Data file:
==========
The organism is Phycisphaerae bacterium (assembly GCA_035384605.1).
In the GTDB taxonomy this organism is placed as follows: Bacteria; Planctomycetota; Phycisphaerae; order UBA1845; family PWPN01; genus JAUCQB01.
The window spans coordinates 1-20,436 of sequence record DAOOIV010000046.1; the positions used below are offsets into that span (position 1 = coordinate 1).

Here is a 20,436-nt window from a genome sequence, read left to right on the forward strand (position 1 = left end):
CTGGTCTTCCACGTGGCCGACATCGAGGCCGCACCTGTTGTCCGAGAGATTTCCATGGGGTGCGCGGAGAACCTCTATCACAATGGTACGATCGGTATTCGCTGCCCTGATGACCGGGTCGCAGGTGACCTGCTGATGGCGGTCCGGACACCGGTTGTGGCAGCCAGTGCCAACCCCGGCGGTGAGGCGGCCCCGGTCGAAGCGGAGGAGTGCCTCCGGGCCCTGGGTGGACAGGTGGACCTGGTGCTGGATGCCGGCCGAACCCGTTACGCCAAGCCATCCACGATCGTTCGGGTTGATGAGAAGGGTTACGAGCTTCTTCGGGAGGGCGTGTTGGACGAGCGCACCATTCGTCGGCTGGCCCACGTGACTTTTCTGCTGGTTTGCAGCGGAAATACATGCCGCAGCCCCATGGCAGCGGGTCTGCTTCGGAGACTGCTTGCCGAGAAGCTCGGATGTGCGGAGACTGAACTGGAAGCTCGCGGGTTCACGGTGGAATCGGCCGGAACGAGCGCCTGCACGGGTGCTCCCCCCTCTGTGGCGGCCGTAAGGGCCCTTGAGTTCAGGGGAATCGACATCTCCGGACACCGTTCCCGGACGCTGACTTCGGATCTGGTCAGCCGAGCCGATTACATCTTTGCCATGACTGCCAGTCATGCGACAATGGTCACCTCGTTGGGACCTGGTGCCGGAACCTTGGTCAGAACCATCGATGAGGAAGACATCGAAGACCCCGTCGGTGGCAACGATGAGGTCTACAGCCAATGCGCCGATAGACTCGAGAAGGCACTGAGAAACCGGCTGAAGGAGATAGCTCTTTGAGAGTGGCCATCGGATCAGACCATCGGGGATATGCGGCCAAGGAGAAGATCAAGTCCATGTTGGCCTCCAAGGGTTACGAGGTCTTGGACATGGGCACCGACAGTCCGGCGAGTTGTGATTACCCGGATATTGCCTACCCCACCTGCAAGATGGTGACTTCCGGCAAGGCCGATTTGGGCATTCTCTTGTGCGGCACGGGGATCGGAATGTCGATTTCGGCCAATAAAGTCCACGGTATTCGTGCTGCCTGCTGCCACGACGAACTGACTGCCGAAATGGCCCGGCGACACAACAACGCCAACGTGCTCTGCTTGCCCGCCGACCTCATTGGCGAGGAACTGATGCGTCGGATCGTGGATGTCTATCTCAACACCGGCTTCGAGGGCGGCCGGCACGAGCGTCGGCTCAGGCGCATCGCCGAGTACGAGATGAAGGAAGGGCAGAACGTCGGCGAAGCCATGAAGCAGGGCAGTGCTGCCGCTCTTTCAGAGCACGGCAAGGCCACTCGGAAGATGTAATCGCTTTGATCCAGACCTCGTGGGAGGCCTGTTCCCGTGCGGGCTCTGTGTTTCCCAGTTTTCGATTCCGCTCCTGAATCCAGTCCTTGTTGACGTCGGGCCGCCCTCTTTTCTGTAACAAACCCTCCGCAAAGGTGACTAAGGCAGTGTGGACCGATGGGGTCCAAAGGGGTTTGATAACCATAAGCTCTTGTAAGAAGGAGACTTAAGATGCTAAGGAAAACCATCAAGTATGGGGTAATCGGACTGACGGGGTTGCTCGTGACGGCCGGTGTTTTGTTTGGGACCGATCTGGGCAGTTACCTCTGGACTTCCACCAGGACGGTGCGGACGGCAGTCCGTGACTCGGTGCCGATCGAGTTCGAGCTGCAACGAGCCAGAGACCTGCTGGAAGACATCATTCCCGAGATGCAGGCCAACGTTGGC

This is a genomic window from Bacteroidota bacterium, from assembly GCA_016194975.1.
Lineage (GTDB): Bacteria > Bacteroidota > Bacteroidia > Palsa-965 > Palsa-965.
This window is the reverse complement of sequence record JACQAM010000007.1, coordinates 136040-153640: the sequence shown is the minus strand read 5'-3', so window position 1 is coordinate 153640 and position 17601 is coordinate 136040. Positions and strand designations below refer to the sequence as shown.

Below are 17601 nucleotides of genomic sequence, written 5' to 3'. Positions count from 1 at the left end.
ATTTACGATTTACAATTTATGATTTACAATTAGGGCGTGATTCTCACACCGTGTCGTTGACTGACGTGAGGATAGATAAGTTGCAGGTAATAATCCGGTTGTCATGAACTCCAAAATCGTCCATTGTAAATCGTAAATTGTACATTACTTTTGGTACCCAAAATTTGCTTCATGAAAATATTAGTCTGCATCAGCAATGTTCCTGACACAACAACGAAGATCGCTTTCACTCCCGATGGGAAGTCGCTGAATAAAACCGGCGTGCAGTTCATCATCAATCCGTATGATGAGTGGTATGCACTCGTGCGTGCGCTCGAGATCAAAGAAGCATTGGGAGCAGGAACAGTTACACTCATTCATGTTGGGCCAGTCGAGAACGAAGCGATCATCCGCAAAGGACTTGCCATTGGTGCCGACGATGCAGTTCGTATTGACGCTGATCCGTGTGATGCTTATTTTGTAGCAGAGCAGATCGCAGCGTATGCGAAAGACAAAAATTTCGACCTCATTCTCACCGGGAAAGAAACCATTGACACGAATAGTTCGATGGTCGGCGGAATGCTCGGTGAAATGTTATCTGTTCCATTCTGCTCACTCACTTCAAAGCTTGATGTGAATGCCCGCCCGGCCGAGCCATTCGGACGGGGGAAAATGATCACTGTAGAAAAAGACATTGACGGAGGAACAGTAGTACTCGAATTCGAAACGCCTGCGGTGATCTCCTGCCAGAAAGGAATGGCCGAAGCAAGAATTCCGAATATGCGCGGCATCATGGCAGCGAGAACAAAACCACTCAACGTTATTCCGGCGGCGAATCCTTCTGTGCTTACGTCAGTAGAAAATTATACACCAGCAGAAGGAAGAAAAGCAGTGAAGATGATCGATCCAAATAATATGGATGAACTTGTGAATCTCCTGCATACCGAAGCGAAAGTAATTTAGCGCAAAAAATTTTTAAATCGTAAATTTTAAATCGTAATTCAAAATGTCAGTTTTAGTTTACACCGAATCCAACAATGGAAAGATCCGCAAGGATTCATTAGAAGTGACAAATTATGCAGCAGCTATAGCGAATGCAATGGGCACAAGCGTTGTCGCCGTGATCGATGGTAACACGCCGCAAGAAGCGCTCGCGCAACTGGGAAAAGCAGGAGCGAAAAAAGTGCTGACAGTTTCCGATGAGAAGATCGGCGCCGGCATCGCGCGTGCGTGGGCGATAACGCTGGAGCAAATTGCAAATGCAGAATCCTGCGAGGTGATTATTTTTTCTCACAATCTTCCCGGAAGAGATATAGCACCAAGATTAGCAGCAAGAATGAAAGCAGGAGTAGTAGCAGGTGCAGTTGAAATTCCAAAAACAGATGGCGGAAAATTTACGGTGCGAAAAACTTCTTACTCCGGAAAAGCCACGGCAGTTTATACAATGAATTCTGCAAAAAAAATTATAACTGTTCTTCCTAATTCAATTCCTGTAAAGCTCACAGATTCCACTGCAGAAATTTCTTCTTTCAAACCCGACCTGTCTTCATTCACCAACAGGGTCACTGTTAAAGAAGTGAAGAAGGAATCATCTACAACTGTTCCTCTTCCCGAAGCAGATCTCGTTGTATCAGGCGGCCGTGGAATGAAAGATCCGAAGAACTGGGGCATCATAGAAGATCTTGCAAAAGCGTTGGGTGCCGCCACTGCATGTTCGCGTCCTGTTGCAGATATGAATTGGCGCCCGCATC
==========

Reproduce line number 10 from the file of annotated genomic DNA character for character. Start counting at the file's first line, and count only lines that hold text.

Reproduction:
ATTTACGATTTACAATTTATGATTTACAATTAGGGCGTGATTCTCACACCGTGTCGTTGACTGACGTGAGGATAGATAAGTTGCAGGTAATAATCCGGTTGTCATGAACTCCAAAATCGTCCATTGTAAATCGTAAATTGTACATTACTTTTGGTACCCAAAATTTGCTTCATGAAAATATTAGTCTGCATCAGCAATGTTCCTGACACAACAACGAAGATCGCTTTCACTCCCGATGGGAAGTCGCTGAATAAAACCGGCGTGCAGTTCATCATCAATCCGTATGATGAGTGGTATGCACTCGTGCGTGCGCTCGAGATCAAAGAAGCATTGGGAGCAGGAACAGTTACACTCATTCATGTTGGGCCAGTCGAGAACGAAGCGATCATCCGCAAAGGACTTGCCATTGGTGCCGACGATGCAGTTCGTATTGACGCTGATCCGTGTGATGCTTATTTTGTAGCAGAGCAGATCGCAGCGTATGCGAAAGACAAAAATTTCGACCTCATTCTCACCGGGAAAGAAACCATTGACACGAATAGTTCGATGGTCGGCGGAATGCTCGGTGAAATGTTATCTGTTCCATTCTGCTCACTCACTTCAAAGCTTGATGTGAATGCCCGCCCGGCCGAGCCATTCGGACGGGGGAAAATGATCACTGTAGAAAAAGACATTGACGGAGGAACAGTAGTACTCGAATTCGAAACGCCTGCGGTGATCTCCTGCCAGAAAGGAATGGCCGAAGCAAGAATTCCGAATATGCGCGGCATCATGGCAGCGAGAACAAAACCACTCAACGTTATTCCGGCGGCGAATCCTTCTGTGCTTACGTCAGTAGAAAATTATACACCAGCAGAAGGAAGAAAAGCAGTGAAGATGATCGATCCAAATAATATGGATGAACTTGTGAATCTCCTGCATACCGAAGCGAAAGTAATTTAGCGCAAAAAATTTTTAAATCGTAAATTTTAAATCGTAATTCAAAATGTCAGTTTTAGTTTACACCGAATCCAACAATGGAAAGATCCGCAAGGATTCATTAGAAGTGACAAATTATGCAGCAGCTATAGCGAATGCAATGGGCACAAGCGTTGTCGCCGTGATCGATGGTAACACGCCGCAAGAAGCGCTCGCGCAACTGGGAAAAGCAGGAGCGAAAAAAGTGCTGACAGTTTCCGATGAGAAGATCGGCGCCGGCATCGCGCGTGCGTGGGCGATAACGCTGGAGCAAATTGCAAATGCAGAATCCTGCGAGGTGATTATTTTTTCTCACAATCTTCCCGGAAGAGATATAGCACCAAGATTAGCAGCAAGAATGAAAGCAGGAGTAGTAGCAGGTGCAGTTGAAATTCCAAAAACAGATGGCGGAAAATTTACGGTGCGAAAAACTTCTTACTCCGGAAAAGCCACGGCAGTTTATACAATGAATTCTGCAAAAAAAATTATAACTGTTCTTCCTAATTCAATTCCTGTAAAGCTCACAGATTCCACTGCAGAAATTTCTTCTTTCAAACCCGACCTGTCTTCATTCACCAACAGGGTCACTGTTAAAGAAGTGAAGAAGGAATCATCTACAACTGTTCCTCTTCCCGAAGCAGATCTCGTTGTATCAGGCGGCCGTGGAATGAAAGATCCGAAGAACTGGGGCATCATAGAAGATCTTGCAAAAGCGTTGGGTGCCGCCACTGCATGTTCGCGTCCTGTTGCAGATATGAATTGGCGCCCGCATC